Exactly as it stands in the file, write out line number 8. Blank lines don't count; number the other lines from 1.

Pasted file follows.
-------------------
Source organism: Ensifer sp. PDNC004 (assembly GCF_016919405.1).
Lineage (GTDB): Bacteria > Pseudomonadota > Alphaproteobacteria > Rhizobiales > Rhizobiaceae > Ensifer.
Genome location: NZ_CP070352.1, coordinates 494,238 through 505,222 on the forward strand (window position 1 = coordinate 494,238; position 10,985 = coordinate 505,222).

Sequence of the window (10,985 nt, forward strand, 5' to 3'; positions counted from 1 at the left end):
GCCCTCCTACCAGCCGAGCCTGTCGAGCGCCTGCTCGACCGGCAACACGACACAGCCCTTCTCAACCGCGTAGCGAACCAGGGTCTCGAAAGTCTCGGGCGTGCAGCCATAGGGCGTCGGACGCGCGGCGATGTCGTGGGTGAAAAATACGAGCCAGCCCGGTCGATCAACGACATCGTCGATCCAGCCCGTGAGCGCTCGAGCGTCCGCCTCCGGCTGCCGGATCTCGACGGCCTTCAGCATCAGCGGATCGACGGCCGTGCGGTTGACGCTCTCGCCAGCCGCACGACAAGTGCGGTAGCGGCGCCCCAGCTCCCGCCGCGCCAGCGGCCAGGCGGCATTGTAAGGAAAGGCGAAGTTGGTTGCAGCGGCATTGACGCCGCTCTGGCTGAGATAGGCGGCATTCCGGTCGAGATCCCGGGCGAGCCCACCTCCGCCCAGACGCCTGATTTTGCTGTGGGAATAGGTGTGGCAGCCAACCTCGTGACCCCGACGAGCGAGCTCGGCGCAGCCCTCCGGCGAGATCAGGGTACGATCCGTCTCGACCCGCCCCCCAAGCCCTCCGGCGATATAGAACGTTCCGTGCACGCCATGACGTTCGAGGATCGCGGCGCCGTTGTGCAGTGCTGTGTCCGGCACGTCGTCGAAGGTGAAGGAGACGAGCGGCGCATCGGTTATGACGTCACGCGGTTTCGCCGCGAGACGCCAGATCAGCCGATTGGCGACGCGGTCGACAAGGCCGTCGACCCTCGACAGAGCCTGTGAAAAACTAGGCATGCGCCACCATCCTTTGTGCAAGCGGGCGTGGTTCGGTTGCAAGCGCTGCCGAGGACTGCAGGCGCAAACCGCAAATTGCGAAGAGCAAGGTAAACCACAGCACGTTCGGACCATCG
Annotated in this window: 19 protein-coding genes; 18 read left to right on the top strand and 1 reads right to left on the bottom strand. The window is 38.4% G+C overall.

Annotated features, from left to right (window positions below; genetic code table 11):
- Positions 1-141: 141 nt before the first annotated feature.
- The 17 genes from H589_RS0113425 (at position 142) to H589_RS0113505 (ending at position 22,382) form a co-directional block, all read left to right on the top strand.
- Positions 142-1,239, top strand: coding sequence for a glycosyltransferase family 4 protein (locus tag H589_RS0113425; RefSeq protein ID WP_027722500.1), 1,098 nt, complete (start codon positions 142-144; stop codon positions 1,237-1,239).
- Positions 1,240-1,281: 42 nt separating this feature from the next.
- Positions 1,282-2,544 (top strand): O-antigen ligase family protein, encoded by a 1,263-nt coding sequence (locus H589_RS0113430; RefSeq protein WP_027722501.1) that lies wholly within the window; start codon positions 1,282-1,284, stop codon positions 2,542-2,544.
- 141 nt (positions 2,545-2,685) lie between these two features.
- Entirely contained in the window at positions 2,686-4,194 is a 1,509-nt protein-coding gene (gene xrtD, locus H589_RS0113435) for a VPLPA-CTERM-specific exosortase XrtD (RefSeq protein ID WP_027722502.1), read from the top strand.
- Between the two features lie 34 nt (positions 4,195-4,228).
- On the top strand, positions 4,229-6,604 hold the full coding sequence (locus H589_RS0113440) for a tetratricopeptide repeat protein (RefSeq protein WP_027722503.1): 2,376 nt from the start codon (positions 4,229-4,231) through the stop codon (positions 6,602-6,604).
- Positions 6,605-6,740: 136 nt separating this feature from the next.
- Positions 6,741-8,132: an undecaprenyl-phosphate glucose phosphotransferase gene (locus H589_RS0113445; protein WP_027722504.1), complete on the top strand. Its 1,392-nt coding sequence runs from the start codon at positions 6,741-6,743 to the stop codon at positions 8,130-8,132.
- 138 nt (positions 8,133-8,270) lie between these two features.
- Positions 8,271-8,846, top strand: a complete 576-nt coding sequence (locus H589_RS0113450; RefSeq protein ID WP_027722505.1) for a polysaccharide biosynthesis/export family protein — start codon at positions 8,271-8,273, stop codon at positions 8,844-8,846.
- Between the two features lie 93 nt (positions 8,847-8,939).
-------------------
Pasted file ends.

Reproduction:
- Positions 1-141: 141 nt before the first annotated feature.